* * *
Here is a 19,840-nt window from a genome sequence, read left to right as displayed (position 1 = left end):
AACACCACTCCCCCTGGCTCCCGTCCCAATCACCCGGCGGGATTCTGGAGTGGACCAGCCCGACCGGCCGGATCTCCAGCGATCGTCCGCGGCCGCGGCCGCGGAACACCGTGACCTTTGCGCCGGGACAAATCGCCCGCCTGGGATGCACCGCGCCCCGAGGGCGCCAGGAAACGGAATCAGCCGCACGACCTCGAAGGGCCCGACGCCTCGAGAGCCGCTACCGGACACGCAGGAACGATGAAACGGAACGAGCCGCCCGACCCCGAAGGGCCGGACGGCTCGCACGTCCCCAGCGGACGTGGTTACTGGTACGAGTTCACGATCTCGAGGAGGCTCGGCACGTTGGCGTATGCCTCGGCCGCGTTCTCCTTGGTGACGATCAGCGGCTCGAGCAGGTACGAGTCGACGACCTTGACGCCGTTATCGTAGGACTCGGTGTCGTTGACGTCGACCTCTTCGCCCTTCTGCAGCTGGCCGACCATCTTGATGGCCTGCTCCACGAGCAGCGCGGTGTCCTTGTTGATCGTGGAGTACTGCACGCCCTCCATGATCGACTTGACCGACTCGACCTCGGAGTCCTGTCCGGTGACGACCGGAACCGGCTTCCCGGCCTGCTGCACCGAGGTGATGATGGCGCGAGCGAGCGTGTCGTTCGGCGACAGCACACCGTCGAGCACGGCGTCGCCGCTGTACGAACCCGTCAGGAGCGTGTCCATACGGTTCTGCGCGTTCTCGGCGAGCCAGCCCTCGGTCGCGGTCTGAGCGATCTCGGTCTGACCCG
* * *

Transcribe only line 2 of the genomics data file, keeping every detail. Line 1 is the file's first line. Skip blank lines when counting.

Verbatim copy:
AACACCACTCCCCCTGGCTCCCGTCCCAATCACCCGGCGGGATTCTGGAGTGGACCAGCCCGACCGGCCGGATCTCCAGCGATCGTCCGCGGCCGCGGCCGCGGAACACCGTGACCTTTGCGCCGGGACAAATCGCCCGCCTGGGATGCACCGCGCCCCGAGGGCGCCAGGAAACGGAATCAGCCGCACGACCTCGAAGGGCCCGACGCCTCGAGAGCCGCTACCGGACACGCAGGAACGATGAAACGGAACGAGCCGCCCGACCCCGAAGGGCCGGACGGCTCGCACGTCCCCAGCGGACGTGGTTACTGGTACGAGTTCACGATCTCGAGGAGGCTCGGCACGTTGGCGTATGCCTCGGCCGCGTTCTCCTTGGTGACGATCAGCGGCTCGAGCAGGTACGAGTCGACGACCTTGACGCCGTTATCGTAGGACTCGGTGTCGTTGACGTCGACCTCTTCGCCCTTCTGCAGCTGGCCGACCATCTTGATGGCCTGCTCCACGAGCAGCGCGGTGTCCTTGTTGATCGTGGAGTACTGCACGCCCTCCATGATCGACTTGACCGACTCGACCTCGGAGTCCTGTCCGGTGACGACCGGAACCGGCTTCCCGGCCTGCTGCACCGAGGTGATGATGGCGCGAGCGAGCGTGTCGTTCGGCGACAGCACACCGTCGAGCACGGCGTCGCCGCTGTACGAACCCGTCAGGAGCGTGTCCATACGGTTCTGCGCGTTCTCGGCGAGCCAGCCCTCGGTCGCGGTCTGAGCGATCTCGGTCTGACCCG